USB Standards 101
Before you start looking for additional USB ports, keep in mind that there are now three different USB standards on the market. If you choose a solution that’s slower than your USB hardware, any hardware you plug into that solution will also slow down.
The first true USB standard, USB 1.1 (USB 1.0 wasn’t widely supported) was released in 1998, but unlike other standards of the time, it’s still in widespread use. There’s no need for keyboards, mice, or game controllers to run faster than USB 1.1’s 1.5Mbps low-speed standard (12Mbps is the full-speed USB 1.1 standard), so these devices are equally happy regardless of the USB port speed.
USB 2.0 reached the marketplace in late 2001, and provides a 40x boost in maximum speed over USB 1.1, running at a top speed of 480Mbps. USB 2.0 is also known as Hi-Speed USB, and uses the same connectors as USB 1.1. Some early systems with integrated USB 2.0 ports had the USB 2.0 feature disabled, making the ports run at USB 1.1 speeds.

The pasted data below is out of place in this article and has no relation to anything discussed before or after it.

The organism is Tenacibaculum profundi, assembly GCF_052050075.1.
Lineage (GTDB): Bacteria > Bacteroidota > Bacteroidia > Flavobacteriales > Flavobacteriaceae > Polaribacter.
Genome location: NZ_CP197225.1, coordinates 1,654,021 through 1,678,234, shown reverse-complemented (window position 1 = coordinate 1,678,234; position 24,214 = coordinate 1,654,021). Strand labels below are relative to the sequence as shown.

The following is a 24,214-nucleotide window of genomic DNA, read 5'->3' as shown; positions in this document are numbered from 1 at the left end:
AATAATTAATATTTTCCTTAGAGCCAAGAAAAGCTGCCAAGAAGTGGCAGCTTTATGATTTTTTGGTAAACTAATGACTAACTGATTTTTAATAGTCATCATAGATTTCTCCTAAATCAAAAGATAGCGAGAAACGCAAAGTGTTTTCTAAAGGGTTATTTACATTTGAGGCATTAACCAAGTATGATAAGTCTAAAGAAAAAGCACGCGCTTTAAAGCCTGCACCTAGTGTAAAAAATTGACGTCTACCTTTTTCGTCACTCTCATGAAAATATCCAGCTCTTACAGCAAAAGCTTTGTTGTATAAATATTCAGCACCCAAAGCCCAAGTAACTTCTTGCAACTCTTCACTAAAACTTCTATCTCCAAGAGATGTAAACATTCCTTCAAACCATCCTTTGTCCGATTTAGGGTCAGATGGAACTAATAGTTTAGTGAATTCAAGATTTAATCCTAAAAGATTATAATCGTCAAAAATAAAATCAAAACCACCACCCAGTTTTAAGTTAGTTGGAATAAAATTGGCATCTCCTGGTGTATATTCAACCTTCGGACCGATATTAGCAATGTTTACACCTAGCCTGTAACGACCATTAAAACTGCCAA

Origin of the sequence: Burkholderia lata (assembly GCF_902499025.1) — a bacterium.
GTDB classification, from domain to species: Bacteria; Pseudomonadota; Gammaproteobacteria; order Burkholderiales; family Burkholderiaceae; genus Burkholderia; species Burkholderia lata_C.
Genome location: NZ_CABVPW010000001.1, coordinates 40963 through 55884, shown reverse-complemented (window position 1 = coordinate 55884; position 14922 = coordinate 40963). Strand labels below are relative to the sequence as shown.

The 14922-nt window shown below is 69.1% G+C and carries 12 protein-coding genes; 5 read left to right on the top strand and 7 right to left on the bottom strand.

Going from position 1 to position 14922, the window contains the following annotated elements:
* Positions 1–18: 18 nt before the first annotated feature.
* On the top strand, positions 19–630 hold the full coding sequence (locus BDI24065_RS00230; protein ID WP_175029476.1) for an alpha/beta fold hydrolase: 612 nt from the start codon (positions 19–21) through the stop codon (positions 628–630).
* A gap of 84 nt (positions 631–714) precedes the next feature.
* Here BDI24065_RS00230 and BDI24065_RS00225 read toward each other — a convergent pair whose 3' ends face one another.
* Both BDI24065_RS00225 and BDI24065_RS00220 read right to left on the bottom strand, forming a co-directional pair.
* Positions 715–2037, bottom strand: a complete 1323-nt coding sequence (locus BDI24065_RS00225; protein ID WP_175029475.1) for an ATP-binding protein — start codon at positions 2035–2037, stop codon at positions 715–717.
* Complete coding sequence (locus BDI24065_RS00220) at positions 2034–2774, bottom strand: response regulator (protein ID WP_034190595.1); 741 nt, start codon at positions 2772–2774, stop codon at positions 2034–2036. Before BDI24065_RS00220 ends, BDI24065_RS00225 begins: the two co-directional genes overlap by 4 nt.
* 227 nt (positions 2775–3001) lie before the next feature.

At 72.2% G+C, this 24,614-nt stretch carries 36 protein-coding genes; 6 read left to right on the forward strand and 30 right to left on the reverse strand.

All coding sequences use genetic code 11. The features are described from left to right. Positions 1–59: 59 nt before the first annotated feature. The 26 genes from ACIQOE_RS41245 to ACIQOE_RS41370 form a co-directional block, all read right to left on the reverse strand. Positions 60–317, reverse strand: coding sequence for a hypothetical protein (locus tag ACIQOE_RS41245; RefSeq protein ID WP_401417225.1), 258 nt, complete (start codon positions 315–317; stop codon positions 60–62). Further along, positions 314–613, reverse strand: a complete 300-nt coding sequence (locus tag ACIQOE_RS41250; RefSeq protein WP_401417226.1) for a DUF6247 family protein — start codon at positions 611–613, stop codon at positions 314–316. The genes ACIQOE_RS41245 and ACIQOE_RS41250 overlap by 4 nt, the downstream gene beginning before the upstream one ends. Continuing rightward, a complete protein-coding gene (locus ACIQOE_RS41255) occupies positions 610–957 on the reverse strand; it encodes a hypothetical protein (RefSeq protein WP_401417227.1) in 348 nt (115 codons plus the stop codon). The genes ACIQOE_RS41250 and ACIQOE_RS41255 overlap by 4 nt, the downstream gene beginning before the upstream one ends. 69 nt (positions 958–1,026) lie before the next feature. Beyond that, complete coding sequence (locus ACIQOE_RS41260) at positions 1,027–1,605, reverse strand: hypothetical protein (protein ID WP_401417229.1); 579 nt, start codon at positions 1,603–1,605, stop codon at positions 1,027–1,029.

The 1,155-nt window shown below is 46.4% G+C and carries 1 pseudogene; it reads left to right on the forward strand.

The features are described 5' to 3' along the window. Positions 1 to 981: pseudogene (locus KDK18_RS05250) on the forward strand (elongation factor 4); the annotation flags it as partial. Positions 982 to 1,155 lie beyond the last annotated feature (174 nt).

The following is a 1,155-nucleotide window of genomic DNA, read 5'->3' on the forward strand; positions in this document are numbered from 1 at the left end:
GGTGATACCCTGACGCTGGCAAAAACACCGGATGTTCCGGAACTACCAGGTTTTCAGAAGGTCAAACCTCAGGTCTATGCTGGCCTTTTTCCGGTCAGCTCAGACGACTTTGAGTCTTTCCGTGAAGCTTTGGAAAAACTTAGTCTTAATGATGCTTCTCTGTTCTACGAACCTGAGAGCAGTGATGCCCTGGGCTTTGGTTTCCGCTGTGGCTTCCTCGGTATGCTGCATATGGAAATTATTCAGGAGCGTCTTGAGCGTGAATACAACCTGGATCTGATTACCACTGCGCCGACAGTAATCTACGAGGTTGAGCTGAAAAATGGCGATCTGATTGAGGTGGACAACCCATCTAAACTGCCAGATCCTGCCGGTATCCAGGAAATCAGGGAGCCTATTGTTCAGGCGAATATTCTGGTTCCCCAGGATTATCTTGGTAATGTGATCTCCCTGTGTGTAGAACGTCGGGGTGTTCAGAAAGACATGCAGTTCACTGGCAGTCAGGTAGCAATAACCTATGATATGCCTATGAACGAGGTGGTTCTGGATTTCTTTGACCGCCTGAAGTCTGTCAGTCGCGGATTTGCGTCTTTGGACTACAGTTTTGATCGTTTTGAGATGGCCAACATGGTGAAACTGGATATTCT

The newest standard for USB, USB 3.0 (also known as USB SuperSpeed), is very much in its infancy. Very few systems or devices currently support USB 3.0, although USB 3.0 supports 5Gbps maximum speed (about 10x the speed of USB 2.0). USB 3.0 uses use hub and device connectors, but the hub connectors are backwards-compatible with USB 1.1/2.0 devices, enabling USB 3.0 to support all flavors of USB.